• Stephanie and Anna Causley – daughters of Paul and Robyn Causley – miscarriages at 12 and 6 weeks, respectively in 2003.
  • Sara Kay – born still September 7, 2009
  • Susan and Matt’s baby – miscarriage at 12 weeks – December 25, 1999
  • Emma Jade – Kat’s sweet baby – miscarriage at 9 weeks in 2001
  • Cara Jennifer – daughter of Carrie-Ann – born and died on August 17, 2010 – lived 12 minutes
  • Jill and Kyle Clay’s babies – Baby Clay, miscarriage October 2004 and Baby Clay , miscarriage October 2005 – both around 10 weeks
  • Allison Reid – daughter of Robin and Sean Reid – though she was not an infant when she died, she contracted the same bacteria that Charlie did and suffered long-term challenges. Allison was born on March 1, 2002 and died on January 25, 2008. I had the honor of meeting Allison and she was a fabulous fighter.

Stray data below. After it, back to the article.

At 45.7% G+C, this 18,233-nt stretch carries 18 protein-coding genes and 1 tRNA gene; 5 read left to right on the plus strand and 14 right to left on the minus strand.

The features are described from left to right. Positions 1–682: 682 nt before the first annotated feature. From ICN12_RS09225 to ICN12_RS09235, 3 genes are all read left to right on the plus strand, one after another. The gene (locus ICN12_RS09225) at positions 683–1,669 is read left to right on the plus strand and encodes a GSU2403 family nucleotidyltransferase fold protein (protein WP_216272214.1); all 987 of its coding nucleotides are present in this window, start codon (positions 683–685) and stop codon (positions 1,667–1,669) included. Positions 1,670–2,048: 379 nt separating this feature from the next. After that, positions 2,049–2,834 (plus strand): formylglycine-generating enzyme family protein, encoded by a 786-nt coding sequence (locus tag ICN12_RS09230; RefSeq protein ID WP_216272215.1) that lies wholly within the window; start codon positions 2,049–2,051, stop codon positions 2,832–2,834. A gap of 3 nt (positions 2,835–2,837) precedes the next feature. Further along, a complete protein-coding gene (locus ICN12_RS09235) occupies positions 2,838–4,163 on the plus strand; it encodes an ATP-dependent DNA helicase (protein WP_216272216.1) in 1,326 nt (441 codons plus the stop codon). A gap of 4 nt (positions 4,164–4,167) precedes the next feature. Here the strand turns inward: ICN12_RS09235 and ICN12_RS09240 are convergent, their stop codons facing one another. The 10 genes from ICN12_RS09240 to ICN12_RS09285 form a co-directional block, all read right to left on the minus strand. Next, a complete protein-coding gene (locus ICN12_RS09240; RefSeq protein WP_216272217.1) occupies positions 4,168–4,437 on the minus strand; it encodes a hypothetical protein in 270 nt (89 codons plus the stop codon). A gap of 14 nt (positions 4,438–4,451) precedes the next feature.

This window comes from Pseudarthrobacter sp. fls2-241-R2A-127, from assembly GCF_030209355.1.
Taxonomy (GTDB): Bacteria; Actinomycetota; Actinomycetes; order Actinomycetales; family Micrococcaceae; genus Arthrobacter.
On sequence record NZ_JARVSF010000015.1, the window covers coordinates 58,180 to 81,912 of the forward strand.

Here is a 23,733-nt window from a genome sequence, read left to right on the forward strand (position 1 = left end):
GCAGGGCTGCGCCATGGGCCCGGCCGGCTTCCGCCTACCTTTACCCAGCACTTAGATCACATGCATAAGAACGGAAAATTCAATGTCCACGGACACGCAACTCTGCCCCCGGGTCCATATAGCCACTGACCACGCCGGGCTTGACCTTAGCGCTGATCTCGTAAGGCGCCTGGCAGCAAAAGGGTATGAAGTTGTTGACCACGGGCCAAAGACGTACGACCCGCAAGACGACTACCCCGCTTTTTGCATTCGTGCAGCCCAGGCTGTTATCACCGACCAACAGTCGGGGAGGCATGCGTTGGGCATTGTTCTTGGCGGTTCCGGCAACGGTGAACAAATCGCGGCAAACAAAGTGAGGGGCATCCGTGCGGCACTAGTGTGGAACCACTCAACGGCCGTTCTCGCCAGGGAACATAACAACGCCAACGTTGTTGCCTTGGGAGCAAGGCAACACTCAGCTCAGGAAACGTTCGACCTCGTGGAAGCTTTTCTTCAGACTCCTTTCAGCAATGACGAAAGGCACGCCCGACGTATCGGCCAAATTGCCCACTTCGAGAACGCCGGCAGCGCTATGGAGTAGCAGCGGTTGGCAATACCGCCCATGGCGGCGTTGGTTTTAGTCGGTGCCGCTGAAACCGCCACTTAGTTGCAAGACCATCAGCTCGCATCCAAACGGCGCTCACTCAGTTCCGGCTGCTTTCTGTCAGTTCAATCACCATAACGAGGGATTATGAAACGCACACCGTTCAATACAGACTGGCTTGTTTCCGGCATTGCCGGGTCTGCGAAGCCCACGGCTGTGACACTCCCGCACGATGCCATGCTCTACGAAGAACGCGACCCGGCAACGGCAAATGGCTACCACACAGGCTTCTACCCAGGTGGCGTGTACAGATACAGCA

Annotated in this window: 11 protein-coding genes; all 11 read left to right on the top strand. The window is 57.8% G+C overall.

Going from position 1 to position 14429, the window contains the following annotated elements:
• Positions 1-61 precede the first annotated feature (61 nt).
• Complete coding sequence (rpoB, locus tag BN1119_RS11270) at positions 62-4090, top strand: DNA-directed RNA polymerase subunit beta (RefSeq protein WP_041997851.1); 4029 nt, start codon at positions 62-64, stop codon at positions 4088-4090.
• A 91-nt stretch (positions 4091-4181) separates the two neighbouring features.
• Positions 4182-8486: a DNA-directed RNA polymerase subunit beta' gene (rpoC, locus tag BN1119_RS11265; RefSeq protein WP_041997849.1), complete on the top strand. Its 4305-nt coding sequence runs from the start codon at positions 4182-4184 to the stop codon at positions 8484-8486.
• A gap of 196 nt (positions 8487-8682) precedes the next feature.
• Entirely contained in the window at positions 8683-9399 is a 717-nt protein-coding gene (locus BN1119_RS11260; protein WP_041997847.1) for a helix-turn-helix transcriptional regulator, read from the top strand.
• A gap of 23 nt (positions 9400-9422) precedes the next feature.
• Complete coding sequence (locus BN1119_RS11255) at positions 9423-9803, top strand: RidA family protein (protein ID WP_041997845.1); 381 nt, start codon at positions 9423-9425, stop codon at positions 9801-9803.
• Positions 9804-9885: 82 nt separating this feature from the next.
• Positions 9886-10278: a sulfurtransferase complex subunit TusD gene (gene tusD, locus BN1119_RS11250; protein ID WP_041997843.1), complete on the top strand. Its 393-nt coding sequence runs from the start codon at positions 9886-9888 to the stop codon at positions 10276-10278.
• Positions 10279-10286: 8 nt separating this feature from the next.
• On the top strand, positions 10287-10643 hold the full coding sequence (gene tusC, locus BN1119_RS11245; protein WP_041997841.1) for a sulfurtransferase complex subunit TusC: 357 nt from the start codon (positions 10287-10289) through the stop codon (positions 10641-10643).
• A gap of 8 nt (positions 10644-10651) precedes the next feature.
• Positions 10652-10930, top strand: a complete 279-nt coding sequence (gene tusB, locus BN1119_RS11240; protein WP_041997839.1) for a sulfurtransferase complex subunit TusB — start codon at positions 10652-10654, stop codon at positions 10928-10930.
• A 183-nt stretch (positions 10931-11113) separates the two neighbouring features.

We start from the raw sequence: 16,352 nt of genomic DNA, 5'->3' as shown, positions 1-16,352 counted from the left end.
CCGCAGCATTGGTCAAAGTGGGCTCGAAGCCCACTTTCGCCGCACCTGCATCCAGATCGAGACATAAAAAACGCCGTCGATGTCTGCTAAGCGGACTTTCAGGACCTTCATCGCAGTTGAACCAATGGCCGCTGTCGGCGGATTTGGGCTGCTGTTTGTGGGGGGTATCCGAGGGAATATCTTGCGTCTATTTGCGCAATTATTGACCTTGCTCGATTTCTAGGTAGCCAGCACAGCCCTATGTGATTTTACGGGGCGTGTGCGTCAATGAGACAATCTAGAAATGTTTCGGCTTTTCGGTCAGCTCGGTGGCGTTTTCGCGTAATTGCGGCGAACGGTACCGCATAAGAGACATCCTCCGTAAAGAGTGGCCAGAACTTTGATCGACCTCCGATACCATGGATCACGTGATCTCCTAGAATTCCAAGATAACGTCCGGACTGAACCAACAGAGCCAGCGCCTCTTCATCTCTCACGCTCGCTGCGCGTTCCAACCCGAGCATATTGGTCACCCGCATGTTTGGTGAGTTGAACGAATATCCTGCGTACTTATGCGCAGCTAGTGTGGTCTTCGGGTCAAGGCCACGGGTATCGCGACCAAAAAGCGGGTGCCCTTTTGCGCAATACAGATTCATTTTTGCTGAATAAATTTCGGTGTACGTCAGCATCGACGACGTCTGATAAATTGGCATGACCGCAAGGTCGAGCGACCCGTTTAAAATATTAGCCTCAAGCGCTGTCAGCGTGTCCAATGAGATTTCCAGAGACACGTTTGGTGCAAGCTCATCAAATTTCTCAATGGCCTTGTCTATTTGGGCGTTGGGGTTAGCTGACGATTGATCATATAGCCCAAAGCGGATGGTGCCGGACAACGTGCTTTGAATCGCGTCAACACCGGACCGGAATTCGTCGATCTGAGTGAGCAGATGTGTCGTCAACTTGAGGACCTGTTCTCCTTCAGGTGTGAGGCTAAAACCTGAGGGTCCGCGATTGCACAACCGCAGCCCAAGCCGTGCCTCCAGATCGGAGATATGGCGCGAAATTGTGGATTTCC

• Cason Heard Adams- January 27, 1989-December 4, 2001 , was called home to live with the angels. He was a bright light to all that knew him and is greatly missed everyday by his family and friends.
  • Cora Mae McCormick – November 30, 2009 to December 6, 2009
  • Skye, Dakota and Martina – Nanna Chris and Mommy Staci and Little Sister Joclynn’s triplets – July 7th, 2007
  • Drew and Amanda’s Baby – miscarriage October 6, 2010
  • Brianna Elizabeth Franzen – Daughter of my friend, Julie. Born January 29, 1998 and died March 7, 1998 from a heart defect.
  • Cecily’s Sons – Nicholas and Zachary, October 27, 2004
  • Shauna’s Babies – one at 16 weeks, one tubal pregnancy
  • Erin’s Babies – Baby 1, September 2006, miscarriage; Baby 2, January 2007, miscarriage; Baby Girl 1, December 2008, late miscarriage; Baby Girl 2, born still on August 17, 2009 at 18 weeks.
  • Elizabeth Anne’s Baby – Baby Childs, miscarried June 12, 2006
  • Elizabeth Anne’s Friend’s Son – Jonah Oliver, delivered and died on Thanksgiving Day 1997 at 18 weeks gestation.